Objective: Patients commonly perceive that a provider has spent more time at their bedside when the provider sits rather than stands. This study provides empirical evidence for this perception.
Methods: We conducted a prospective, randomized, controlled study with 120 adult post-operative inpatients admitted for elective spine surgery. The actual lengths of the interactions were compared to patients' estimations of the time of those interactions.
Results: Patients perceived the provider as present at their bedside longer when he sat, even though the actual time the physician spent at the bedside did not change significantly whether he sat or stood. Patients with whom the physician sat reported a more positive interaction and a better understanding of their condition.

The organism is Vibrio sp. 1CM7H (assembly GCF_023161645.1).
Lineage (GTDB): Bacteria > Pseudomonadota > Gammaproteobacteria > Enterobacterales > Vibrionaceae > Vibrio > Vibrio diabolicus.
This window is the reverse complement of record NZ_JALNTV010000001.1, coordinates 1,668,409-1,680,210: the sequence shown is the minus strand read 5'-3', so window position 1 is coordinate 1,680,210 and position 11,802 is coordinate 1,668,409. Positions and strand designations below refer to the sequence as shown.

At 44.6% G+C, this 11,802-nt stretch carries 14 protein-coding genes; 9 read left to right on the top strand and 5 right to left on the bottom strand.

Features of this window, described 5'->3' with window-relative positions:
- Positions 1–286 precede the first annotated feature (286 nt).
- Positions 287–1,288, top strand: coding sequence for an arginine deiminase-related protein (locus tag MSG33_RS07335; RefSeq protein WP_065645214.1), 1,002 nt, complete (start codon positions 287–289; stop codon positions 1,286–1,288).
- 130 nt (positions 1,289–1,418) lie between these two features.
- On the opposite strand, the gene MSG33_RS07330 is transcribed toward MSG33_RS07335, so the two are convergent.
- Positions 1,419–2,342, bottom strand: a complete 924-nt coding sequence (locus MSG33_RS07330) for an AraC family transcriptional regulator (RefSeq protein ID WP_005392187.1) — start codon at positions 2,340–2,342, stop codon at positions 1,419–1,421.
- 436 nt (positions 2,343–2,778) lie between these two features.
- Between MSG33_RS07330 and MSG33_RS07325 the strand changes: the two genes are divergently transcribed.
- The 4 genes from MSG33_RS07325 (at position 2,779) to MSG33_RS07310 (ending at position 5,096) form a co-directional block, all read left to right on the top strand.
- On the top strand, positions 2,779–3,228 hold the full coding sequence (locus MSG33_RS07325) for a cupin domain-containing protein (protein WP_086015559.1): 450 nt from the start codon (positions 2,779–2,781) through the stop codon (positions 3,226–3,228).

Conclusion: Simply sitting instead of standing at a patient's bedside can have a significant impact on patient satisfaction, patient compliance, and provider-patient rapport, all of which are known factors in decreased litigation, decreased lengths of stay, decreased costs, and improved clinical outcomes.
Practice implications: Any healthcare provider may have a positive effect on doctor-patient interaction by sitting as opposed to standing during a hospital follow-up visit.
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